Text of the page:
The rise in demand for healthcare by an ageing population together with budgetary constraints has put great pressure on the availability of adult social care (ASC). In response, healthcare organisations and researchers have developed practices of care and support, focusing on prolonging functional independence This is done through exploring possible risk factors associated with unplanned outcomes, typically readmissions to hospital or through the use of predictive models to forecast outcomes.
Predictive models are widely used by health care providers in the UK and US due to their potential to inform early interventions. However, equivalent models for predicting new onset of long-term ASC, defined as need for help with tasks of daily living in the community or in care homes, are rare, particularly those using administrative data.
In this study published in Age and Ageing, we describe risk factors for long-term ASC in two inner London boroughs and develop a risk prediction model for long-term ASC. Pseudonymised person-level data from an integrated care dataset were analysed. We used multivariable logistic regression to model associations of demographic factors, and baseline aspects of health status and health service use, with accessing long-term ASC over 12 months.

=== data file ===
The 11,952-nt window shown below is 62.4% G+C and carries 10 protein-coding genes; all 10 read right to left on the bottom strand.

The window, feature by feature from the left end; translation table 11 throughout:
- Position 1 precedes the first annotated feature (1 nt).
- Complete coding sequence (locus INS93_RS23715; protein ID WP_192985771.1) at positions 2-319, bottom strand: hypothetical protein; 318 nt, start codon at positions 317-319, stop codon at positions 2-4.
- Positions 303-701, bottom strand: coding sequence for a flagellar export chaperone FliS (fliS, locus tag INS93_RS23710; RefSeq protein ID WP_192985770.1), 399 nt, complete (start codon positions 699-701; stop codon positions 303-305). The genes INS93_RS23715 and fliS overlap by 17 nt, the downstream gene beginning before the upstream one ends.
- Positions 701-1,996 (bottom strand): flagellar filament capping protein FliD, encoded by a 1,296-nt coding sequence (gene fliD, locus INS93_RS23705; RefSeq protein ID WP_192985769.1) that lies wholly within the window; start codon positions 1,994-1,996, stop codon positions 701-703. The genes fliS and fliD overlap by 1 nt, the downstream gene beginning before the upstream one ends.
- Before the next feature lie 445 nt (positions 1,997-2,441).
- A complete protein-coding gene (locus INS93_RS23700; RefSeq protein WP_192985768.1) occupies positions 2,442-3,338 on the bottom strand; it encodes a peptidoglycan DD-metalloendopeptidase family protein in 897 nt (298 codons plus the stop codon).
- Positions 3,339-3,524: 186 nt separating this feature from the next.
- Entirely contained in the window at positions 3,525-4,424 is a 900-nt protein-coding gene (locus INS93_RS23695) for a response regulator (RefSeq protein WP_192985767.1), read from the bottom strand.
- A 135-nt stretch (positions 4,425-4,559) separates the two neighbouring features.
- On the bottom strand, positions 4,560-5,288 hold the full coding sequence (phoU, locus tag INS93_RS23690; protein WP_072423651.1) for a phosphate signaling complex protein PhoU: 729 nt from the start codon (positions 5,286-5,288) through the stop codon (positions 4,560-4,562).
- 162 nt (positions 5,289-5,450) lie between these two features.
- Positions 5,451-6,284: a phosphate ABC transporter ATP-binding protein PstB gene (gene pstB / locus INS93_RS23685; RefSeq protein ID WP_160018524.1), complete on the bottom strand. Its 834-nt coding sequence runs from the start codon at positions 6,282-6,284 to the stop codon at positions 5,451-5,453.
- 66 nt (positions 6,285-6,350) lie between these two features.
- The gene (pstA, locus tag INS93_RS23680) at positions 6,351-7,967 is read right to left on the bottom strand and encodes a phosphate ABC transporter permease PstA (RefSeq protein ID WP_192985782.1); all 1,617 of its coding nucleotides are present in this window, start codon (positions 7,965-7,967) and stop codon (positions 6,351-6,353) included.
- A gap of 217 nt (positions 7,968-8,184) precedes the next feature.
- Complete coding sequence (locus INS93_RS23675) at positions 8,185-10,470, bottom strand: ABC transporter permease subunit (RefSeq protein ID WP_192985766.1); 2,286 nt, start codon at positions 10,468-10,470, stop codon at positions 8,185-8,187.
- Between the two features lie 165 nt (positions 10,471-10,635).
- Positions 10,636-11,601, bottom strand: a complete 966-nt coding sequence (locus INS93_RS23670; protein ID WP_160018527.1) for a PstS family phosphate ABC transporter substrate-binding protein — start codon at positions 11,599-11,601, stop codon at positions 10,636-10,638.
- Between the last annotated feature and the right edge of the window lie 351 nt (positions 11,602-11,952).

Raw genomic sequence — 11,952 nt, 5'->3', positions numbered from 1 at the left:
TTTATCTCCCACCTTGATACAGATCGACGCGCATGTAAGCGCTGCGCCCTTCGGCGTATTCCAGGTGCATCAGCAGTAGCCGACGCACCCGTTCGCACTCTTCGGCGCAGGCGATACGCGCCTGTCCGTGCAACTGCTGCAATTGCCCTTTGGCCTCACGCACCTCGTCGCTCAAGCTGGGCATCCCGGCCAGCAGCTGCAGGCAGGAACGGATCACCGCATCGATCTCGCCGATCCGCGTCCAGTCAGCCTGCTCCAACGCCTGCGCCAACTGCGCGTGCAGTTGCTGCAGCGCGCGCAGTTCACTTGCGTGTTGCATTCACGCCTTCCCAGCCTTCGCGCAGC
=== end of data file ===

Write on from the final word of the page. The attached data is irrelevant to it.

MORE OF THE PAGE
The cohort comprised 13,394 residents, aged ≥75 years with no prior history of ASC at baseline. Of these, 1.7% became ASC clients over 12 months. Residents were more likely to access ASC if they were older or living in areas with high socioeconomic deprivation. Those with pre-existing mental health or neurological conditions, or more intense prior health service use during the baseline period, were also more likely to access ASC. A prognostic model derived from risk factors had limited predictive power.
Our findings reinforce evidence on known risk factors for residents aged 75 or over, yet even with linked routinely collected health and social care data, it was not possible to make accurate predictions of long-term ASC use for individuals. We propose that a paradigm shift towards more relational, personalised approaches, is needed.